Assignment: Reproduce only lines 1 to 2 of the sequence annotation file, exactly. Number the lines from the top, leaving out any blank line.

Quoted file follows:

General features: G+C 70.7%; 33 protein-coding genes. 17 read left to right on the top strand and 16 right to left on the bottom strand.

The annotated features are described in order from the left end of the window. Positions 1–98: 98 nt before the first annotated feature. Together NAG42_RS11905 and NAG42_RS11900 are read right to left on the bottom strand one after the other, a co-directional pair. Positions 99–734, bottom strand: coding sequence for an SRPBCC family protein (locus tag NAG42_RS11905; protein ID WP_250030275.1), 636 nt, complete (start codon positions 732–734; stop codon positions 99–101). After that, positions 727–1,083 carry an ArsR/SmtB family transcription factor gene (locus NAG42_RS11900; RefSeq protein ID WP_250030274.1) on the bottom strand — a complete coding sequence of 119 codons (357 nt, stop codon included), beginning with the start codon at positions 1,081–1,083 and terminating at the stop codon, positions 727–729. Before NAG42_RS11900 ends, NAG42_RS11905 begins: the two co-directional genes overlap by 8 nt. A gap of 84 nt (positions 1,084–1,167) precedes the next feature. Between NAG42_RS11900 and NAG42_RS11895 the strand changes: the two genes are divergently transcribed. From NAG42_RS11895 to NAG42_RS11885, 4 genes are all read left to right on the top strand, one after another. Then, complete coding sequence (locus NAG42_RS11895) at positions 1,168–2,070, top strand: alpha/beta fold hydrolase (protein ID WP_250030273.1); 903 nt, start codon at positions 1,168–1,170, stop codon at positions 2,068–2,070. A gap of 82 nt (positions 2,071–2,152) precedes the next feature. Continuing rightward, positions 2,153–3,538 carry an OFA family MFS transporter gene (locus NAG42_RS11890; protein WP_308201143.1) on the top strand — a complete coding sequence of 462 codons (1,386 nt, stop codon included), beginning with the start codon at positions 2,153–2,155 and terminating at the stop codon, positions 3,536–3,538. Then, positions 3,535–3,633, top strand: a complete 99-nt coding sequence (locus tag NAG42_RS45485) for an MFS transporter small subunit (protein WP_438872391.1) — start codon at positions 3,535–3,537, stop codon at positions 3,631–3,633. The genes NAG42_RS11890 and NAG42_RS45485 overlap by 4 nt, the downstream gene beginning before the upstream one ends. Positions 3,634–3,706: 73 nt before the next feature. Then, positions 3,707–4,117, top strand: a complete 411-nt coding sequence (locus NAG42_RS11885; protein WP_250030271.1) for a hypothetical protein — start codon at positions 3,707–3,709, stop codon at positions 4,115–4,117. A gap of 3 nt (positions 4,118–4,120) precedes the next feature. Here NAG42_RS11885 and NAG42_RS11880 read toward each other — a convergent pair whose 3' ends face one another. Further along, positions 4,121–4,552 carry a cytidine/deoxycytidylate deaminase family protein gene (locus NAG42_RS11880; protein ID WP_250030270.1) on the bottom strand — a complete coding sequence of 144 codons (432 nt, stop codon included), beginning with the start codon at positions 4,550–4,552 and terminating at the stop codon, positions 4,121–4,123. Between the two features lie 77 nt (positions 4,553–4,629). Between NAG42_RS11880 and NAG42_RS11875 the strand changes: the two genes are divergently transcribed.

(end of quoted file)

General features: G+C 70.7%; 33 protein-coding genes. 17 read left to right on the top strand and 16 right to left on the bottom strand.

The annotated features are described in order from the left end of the window. Positions 1–98: 98 nt before the first annotated feature. Together NAG42_RS11905 and NAG42_RS11900 are read right to left on the bottom strand one after the other, a co-directional pair. Positions 99–734, bottom strand: coding sequence for an SRPBCC family protein (locus tag NAG42_RS11905; protein ID WP_250030275.1), 636 nt, complete (start codon positions 732–734; stop codon positions 99–101). After that, positions 727–1,083 carry an ArsR/SmtB family transcription factor gene (locus NAG42_RS11900; RefSeq protein ID WP_250030274.1) on the bottom strand — a complete coding sequence of 119 codons (357 nt, stop codon included), beginning with the start codon at positions 1,081–1,083 and terminating at the stop codon, positions 727–729. Before NAG42_RS11900 ends, NAG42_RS11905 begins: the two co-directional genes overlap by 8 nt. A gap of 84 nt (positions 1,084–1,167) precedes the next feature. Between NAG42_RS11900 and NAG42_RS11895 the strand changes: the two genes are divergently transcribed. From NAG42_RS11895 to NAG42_RS11885, 4 genes are all read left to right on the top strand, one after another. Then, complete coding sequence (locus NAG42_RS11895) at positions 1,168–2,070, top strand: alpha/beta fold hydrolase (protein ID WP_250030273.1); 903 nt, start codon at positions 1,168–1,170, stop codon at positions 2,068–2,070. A gap of 82 nt (positions 2,071–2,152) precedes the next feature. Continuing rightward, positions 2,153–3,538 carry an OFA family MFS transporter gene (locus NAG42_RS11890; protein WP_308201143.1) on the top strand — a complete coding sequence of 462 codons (1,386 nt, stop codon included), beginning with the start codon at positions 2,153–2,155 and terminating at the stop codon, positions 3,536–3,538. Then, positions 3,535–3,633, top strand: a complete 99-nt coding sequence (locus tag NAG42_RS45485) for an MFS transporter small subunit (protein WP_438872391.1) — start codon at positions 3,535–3,537, stop codon at positions 3,631–3,633. The genes NAG42_RS11890 and NAG42_RS45485 overlap by 4 nt, the downstream gene beginning before the upstream one ends. Positions 3,634–3,706: 73 nt before the next feature. Then, positions 3,707–4,117, top strand: a complete 411-nt coding sequence (locus NAG42_RS11885; protein WP_250030271.1) for a hypothetical protein — start codon at positions 3,707–3,709, stop codon at positions 4,115–4,117. A gap of 3 nt (positions 4,118–4,120) precedes the next feature. Here NAG42_RS11885 and NAG42_RS11880 read toward each other — a convergent pair whose 3' ends face one another. Further along, positions 4,121–4,552 carry a cytidine/deoxycytidylate deaminase family protein gene (locus NAG42_RS11880; protein ID WP_250030270.1) on the bottom strand — a complete coding sequence of 144 codons (432 nt, stop codon included), beginning with the start codon at positions 4,550–4,552 and terminating at the stop codon, positions 4,121–4,123. Between the two features lie 77 nt (positions 4,553–4,629). Between NAG42_RS11880 and NAG42_RS11875 the strand changes: the two genes are divergently transcribed.